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As a side benefit of this calculator's date accuracy, you can also use it to do date math calculations. That is, it will find the date that is "X" days from the start date or given two dates, it will calculate the number of days between them.

Calendar Tip: When using the calendar, click on the month at the top to list the months, then, if needed, click on the year at the top to list years. Click to pick a year, pick a month, and pick a day. Naturally, you can scroll through the months and days too. Or you can click on "Today" to quickly select the current date.

If you prefer not using a calendar, single click on a date or use the [Tab] key (or [Shift][Tab]) to select a date. Then, as mentioned, type 8 digits only - no need to type the date part separators. Also, because the date is selected, you do not need to clear the prior date before typing. If your selected date format equals mm/dd/yyyy, then for March 15, 2016, type 03152016.

Updated 09/15/2019: Your desired ROR

At some point, a user might need to know what they should pay for an investment to achieve a desired return-on-investment. Or what they need to sell it for if they have already entered into the invesetment.

With the most recent update, this calculator can now perform either calculation. All the user need do is provide the goal ROI (and click "Calc" to update). The calculator calculates the adjustment amount required for both the initial investment and the final value. It also calculates the absolute amount for both.

To double-check the accuracy of the results, copy and paste the value into the appropriate location and recalculate. The ROI should now equal your goal ROI (plus or minus a minimal rounding amount).

And now for an essential word about ROI/ROR financial calculators.

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154 Comments on “Roi Calculator”

financial online calculator Join the conversation. Tell me what you think.
    • Thanks Margy. Glad you found it useful. Do you know about the IRR Calculator on this site? It is also an ROI calculator. The difference between the two is that the IRR calculates ROI when there are many investments and / or withdrawals.

    • That’s interesting. Sorry it doesn’t do the job for you. However, since you have provided no details about the calculation itself or the type of device you are using, it is impossible for me to either offer suggestions or attempt to fix what may be broken. Also, I assume that `*@me.com` is not your valid email address, it is also impossible for me to contact you privately to resolve any issues.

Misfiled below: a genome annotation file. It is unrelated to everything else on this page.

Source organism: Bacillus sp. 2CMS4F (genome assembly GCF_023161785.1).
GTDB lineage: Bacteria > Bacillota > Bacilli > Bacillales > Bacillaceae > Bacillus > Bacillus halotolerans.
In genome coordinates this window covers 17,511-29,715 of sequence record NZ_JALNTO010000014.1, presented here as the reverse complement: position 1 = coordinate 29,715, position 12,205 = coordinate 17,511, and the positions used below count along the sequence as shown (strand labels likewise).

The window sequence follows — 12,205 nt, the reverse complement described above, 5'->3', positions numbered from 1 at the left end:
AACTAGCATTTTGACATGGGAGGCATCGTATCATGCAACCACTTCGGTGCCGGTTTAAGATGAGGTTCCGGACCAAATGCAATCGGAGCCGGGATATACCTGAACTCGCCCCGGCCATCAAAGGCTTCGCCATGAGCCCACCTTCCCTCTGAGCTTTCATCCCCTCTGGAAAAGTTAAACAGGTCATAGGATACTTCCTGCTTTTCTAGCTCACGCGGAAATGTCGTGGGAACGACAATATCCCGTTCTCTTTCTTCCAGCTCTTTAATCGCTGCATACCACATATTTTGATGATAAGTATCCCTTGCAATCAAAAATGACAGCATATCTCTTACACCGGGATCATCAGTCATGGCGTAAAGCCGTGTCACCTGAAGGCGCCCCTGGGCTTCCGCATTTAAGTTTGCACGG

Perhaps you’ll come back here and read this and you’ll update your comment with more details?

    • You’re welcome. Along these lines, there is another calculator on this site which may be useful. The IRR Calculator calculates an annualized return as well. The difference is, the IRR calc. allows the user to input multiple investments and withdrawals. This can be used to include subsequent investment and/or withdrawals during the term you are measuring the ROI. Also, you can use it to include multiple mutual funds and calculate an overall ROI.

      Perhaps knowing about it will come in handy for you someday.

    • Very interesting use. I guess it depends on location and electric rates, but at this point, can someone switch just based on the economics?

  • Charlie Uslander says:

    IMHO the calculator should not permit Annualized ROI on investment windows less than a year as is the ethical norm:

    According to the CFA Institute’s Global Investment Performance Standards (GIPS),

    “Returns for periods of less than one year must not be annualized.”
    (Source: PROVISIONS OF THE GLOBAL INVESTMENT PERFORMANCE STANDARDS 5.A.4 [3])

    This is because an annualized rate of return over a period of less than one year is statistically unlikely to be indicative of the annualized rate of return over the long run.[4] Annualizing a return over a period of less than one year might be interpreted as suggesting that the rest of the year is most likely to have the same rate of return, effectively projecting that rate of return over the whole year.

    • I was not aware of this. However, (1) there is a big difference between an individual wanting to know an annualized return on one of their investments and a firm calculating an annualized return on a short term investment and using that ROI to promote their firm and products.

      (2) Additionally, it is important to be able to compare investments, and how does one compare them if they can’t be annualized?

      (3) I also believe I would have a lot of very upset people if I turned this feature off.

      What I’ve done though is edit your comment to provide a link back to the Institute’s site. And when this page is updated, I’ll probably add some details around this. It is a good point that one should be very careful about extrapolating. However, (4) I think it’s best not to hinder the tool but rather it is better to provide an education about its use and risk.

      Thank you for the comment. It is very much appreciated.

  • Jesse Ferrell says:

    Use ROI calculator associated with tracking watch list of stocks.
    Saves lots of time when compared to using hand calculator. Currently having problems trying to print out data due to information not being displayed on print out sheet. Strongly recommend seeking adds from Stock Broker firms to support your business. I’m not a broker just individual with a few stocks.
    In summary love your ROI Calculator!!

    • Thank you for your comment.